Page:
London's secondary schools have been doing better than those in the rest of the country for some time now. They were already ahead in 2003. But the gap has widened over the past ten years to a chasm. Chris Cook - when he was the FT's education correspondent - was the first to analyse this trend in detail. And he realised that the official Government metrics of performance were actually hiding how far ahead London is.
Since then there's been a growing debate amongst policy wonks about why this is happening. But I think most people - even those in the education sector - still don't realise quite how far ahead London is now; especially for poorer children.
In this post I'll give some stats on how big the gap now is. I'll then question whether this is down to policy or socio-economic change. Finally I'll look at whether - if policy has driven some of this change - what that might mean for the rest of the country.
The size of the gap
The gap between London and the rest on the Government's main measure, 5A*-C including English and Maths, is negligible - 59% nationally and 62% in the capital. But that's actually quite surprising given how many more children on free school meals live in London compared to elsewhere (23% vs. 14% at secondary). When we look at just those children on free school meals we start to get a sense of the difference. In London FSM kids get 49% vs. 36% elsewhere. When you dig into LA level data the extremes are startling. Almost two thirds of FSM pupils achieved the 5A*-C benchmark in Westminster last year compared to less than a fifth in Peterborough (the lowest scoring authority).
But because 5A*-C is a simple threshold measure it obscures how much better London schools are doing for the very poorest. The graph below is taken from the recently published Milburn report on social mobility (in fact it's a variant of a graph Chris Cook did a while ago). It shows that children in London do better at GCSE and poorer children do a full grade better - across all their GCSEs - on average. The rich/poor gradient is much less steep meaning that, while London is one of the most economically unequal parts of the country, the education system is producing more equal results.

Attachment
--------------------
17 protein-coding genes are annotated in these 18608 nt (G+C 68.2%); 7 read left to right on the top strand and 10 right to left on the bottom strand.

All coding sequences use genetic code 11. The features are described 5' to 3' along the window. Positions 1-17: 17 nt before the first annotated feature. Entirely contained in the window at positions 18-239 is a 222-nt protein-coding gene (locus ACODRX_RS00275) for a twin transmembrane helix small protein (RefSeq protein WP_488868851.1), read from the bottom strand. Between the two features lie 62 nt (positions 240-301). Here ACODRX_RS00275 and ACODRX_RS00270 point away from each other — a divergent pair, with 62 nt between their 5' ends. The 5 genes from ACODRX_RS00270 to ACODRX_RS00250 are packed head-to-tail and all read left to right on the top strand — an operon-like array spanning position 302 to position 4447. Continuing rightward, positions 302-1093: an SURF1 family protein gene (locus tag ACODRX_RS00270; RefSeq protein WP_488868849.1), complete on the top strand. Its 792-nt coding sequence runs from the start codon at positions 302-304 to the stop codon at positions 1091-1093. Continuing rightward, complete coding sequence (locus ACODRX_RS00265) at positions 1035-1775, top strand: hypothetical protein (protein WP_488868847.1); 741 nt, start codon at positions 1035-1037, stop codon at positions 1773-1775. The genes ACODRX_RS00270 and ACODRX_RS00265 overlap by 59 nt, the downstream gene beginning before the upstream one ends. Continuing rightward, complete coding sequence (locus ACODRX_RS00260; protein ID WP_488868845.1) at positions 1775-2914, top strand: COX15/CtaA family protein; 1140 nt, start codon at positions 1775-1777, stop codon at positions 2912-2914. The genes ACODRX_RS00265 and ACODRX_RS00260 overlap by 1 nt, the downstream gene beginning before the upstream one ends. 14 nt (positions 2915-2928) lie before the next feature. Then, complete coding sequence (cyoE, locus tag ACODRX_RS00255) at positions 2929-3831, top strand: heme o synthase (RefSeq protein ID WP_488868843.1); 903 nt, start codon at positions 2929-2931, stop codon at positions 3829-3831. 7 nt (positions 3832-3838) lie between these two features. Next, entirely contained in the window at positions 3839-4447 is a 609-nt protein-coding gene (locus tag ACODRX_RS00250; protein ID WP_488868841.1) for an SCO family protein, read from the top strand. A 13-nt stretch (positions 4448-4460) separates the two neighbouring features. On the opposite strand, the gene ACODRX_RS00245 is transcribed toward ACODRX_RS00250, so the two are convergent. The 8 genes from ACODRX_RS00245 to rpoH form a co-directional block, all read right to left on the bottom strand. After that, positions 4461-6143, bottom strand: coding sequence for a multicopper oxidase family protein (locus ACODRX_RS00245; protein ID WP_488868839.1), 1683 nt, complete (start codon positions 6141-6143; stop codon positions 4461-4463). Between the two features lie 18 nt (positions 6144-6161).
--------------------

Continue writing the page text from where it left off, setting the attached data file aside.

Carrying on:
The next table is from some internal analysis we've done at Teach First. Here we've looked at only those schools that are eligible for Teach First i.e. those where at least half the pupils are in the bottom 30% of the IDACI (Income Deprivation Affecting Children Index).
Nearly all secondary schools in inner London meet this eligibility criteria. In other areas- like the South East just a small percentage do. We've compared the GCSE average points score in eligible schools in different regions (excluding all GCSE "equivalencies" and doubling the value of English and Maths). This shows eligible schools in inner London 100 points ahead of the worst performing regions (the South East and South West) which is equivalent to the difference between 6 D grades and 6 B grades.
It's also important to note that this isn't just a GCSE phenomenon down to - perhaps - better gaming by schools in London. Our initial analysis of the DfE's post-16 destination data shows the pupils from Teach First eligible schools in London have about a 9 in 10 chance of going on to further education - around the national average for all schools - compared to about 8 out of 10 in other parts of the country. Poorer students from London are also much more likely to go to university.
Why is there a gap?For me the big question is whether this gap has been driven predominantly by policy or by socio-economic changes. If the former then it's good news because. if we can work out which policies and how best to transfer them elsewhere, we can help schools in other parts of the country improve. If the latter then it's good for London but worrying for everywhere else as the gap will continue to grow.
There have been a number of policies over the past ten years that have disproportionately benefited London:
- The Labour Government significantly increased school funding across the country but it increased by a higher proportion in London (which was already well funded - albeit with higher salary costs).
- The academy programme started in London and the best sponsors, while not exclusively in London, seem to be concentrated there (e.g. ARK, Harris, Mossbourne, Haberdashers).
- Initiatives like Teach First tend to have started in London even if they were later rolled out to the rest of the country. (If you're in a challenging school in London you won't find it difficult to find a charity nearby offering tutoring or mentoring - in Clacton or Peterborough it's a different story).